A Christian Humanist

Having access to personal correspondence and other private papers is every biographer’s dream, a potential difference between a decent biography and a great biography.  In the case of Russell Kirk, the advantage was huge.  Kirk maintained a “massive—in some ways, beyond comprehension—correspondence” over the course of a prolific life in letters.  For example, Bradley Birzer, professor of history at Hillsdale College (where he holds the Russell Amos Kirk Chair in American Studies), notes that in late August 1975 Kirk “devoted three full writing days to answering 180 letters.”  That was hardly unusual, as Kirk’s work ethic was legendary.  Kirk’s private papers also contain several unpublished manuscripts, outlines for books, and essays that were, for various (and sometimes unknown) reasons, never published.  In the 13 years he spent writing his To the Point column for National Review—in addition to numerous books and essays—Kirk wrote more than 1.5 million words.  He was, as Birzer suggests more than once, a sort of American Chesterton.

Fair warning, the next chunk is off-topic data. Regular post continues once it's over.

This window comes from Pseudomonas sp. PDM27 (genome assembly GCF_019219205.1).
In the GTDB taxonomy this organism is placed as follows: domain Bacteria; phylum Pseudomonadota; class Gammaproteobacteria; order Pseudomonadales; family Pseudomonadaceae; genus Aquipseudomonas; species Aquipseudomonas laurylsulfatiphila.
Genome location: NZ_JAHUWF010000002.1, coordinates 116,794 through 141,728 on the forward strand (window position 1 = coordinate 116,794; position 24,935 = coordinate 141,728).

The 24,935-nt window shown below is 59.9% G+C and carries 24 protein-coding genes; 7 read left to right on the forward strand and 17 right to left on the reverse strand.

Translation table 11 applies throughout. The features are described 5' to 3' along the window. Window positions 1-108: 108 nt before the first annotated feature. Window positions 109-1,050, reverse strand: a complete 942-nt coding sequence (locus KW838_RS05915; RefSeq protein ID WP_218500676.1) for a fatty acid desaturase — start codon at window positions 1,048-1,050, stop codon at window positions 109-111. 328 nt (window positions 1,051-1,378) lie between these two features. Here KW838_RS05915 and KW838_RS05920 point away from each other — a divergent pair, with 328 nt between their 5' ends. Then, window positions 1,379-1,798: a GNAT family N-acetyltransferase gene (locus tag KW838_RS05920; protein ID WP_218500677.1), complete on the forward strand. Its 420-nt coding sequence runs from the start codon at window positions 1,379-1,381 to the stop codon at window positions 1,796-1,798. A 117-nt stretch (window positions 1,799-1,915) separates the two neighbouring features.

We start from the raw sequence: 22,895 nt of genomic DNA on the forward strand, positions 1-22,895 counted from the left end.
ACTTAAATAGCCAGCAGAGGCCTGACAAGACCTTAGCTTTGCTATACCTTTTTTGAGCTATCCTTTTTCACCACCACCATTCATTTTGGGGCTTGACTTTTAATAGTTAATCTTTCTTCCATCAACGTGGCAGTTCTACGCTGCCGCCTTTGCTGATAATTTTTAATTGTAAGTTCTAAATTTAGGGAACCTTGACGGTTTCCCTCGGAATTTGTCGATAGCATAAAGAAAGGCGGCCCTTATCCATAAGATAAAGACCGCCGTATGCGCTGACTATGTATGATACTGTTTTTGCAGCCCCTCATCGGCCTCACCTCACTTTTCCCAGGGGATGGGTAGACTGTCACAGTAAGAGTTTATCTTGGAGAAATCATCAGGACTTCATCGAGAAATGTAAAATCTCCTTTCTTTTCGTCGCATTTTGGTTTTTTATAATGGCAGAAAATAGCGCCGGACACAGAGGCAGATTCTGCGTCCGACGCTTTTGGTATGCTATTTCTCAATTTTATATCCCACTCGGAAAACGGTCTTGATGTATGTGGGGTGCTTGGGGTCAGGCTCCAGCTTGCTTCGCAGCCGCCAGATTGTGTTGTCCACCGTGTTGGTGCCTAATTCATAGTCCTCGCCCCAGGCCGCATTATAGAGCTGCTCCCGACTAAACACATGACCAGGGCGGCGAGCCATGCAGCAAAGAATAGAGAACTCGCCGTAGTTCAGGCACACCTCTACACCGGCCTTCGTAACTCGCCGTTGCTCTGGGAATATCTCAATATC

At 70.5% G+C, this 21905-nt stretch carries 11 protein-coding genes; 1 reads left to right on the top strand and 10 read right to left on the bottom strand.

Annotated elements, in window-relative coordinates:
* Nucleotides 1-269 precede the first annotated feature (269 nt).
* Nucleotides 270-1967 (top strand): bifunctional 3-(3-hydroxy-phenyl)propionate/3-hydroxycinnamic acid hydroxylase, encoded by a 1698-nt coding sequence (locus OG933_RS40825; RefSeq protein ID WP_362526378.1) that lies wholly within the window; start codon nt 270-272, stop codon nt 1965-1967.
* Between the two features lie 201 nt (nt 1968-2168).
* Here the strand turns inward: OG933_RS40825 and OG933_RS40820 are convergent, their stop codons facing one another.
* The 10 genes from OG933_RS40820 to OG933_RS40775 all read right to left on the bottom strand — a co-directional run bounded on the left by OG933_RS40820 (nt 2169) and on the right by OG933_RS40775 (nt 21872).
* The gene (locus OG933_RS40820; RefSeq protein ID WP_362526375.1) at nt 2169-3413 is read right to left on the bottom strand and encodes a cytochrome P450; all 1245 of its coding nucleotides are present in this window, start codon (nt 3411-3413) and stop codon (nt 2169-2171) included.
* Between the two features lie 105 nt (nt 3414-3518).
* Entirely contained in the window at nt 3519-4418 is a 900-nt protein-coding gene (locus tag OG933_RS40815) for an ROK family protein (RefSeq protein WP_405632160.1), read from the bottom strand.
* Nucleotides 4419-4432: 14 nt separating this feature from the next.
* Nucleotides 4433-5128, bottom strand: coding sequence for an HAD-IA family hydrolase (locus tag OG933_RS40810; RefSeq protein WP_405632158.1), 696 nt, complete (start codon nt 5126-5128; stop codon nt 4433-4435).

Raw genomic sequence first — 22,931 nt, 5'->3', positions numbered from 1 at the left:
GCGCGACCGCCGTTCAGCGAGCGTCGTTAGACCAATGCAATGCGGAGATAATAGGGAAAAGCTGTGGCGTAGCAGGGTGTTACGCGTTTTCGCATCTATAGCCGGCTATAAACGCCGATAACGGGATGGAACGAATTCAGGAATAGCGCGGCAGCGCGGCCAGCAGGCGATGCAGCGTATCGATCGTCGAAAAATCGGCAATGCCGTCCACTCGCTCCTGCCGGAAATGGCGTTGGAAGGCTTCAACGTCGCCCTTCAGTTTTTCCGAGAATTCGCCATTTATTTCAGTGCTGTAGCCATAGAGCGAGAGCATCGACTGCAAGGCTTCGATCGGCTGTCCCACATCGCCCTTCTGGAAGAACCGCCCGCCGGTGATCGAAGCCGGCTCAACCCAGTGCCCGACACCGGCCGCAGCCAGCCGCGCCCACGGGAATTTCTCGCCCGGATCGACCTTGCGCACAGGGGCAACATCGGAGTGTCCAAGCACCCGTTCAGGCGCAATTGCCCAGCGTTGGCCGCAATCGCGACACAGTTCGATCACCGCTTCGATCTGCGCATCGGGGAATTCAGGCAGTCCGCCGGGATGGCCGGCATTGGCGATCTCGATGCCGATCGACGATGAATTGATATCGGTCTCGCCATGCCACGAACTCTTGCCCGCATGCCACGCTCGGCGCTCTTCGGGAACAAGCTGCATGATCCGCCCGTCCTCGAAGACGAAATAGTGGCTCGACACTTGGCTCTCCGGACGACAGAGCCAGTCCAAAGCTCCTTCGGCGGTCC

The similarities are more than statistical in nature.  Like Chesterton, Kirk wrote about nearly everything: domestic politics, global events, American and European history, culture, philosophy, literature, art, architecture, and the ordinary joys of everyday life.  He


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